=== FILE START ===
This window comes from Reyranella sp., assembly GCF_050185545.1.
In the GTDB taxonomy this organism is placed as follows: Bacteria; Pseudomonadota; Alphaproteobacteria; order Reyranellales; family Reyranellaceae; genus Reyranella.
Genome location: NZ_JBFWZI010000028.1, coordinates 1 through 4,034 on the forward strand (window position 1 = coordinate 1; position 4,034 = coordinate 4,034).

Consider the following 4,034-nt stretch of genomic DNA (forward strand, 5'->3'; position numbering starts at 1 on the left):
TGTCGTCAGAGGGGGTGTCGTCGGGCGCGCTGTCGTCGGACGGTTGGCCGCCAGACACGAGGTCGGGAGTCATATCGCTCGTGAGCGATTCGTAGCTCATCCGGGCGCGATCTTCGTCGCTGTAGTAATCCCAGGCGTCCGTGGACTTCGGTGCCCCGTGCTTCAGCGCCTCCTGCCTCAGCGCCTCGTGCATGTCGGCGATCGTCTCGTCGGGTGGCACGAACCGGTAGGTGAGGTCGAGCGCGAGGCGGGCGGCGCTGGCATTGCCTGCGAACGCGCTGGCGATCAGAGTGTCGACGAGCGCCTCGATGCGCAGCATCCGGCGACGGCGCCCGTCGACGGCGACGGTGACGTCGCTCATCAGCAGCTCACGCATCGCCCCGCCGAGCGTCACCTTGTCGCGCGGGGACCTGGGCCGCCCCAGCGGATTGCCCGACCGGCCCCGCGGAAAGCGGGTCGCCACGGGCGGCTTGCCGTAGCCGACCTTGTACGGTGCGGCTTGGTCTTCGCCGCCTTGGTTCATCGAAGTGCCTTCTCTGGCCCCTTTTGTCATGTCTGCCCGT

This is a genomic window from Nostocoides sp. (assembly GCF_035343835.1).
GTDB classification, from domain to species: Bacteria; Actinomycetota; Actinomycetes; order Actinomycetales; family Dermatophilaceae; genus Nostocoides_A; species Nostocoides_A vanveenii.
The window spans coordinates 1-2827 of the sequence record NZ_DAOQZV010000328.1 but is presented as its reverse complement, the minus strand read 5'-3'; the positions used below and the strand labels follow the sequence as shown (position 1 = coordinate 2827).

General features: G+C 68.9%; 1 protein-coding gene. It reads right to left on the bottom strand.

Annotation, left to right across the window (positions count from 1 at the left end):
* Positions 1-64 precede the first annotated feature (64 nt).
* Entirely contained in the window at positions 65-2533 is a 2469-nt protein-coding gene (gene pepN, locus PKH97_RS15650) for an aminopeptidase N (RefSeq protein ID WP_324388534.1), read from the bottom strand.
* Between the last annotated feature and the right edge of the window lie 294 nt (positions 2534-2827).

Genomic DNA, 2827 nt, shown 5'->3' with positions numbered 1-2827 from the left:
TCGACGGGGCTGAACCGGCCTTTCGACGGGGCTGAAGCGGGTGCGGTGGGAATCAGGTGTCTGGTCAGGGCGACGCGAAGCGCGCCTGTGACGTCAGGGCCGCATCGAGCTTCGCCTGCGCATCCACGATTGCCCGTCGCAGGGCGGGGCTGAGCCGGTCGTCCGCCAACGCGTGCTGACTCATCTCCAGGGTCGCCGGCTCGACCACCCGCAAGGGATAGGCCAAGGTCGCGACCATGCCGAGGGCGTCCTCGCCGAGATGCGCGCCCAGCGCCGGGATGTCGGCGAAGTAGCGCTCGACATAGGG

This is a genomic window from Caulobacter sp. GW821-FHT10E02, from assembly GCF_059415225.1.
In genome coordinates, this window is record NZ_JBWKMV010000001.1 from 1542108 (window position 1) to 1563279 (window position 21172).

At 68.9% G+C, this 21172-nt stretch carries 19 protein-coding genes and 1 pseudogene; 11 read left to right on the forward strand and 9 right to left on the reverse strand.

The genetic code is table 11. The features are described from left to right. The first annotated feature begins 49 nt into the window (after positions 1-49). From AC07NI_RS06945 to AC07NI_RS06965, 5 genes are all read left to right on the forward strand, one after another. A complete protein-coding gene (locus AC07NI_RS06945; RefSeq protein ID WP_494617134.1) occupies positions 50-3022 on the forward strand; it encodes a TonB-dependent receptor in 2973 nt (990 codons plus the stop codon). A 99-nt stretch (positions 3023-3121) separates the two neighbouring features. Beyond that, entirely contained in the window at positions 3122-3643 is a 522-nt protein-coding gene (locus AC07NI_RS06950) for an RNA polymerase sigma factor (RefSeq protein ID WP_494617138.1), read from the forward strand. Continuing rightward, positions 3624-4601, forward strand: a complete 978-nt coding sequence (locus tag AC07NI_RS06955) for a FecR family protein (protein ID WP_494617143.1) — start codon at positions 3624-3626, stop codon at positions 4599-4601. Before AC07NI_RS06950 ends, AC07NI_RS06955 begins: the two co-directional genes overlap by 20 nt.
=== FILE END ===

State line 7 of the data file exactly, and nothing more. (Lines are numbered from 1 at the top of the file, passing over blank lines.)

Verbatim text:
GTDB classification, from domain to species: Bacteria; Actinomycetota; Actinomycetes; order Actinomycetales; family Dermatophilaceae; genus Nostocoides_A; species Nostocoides_A vanveenii.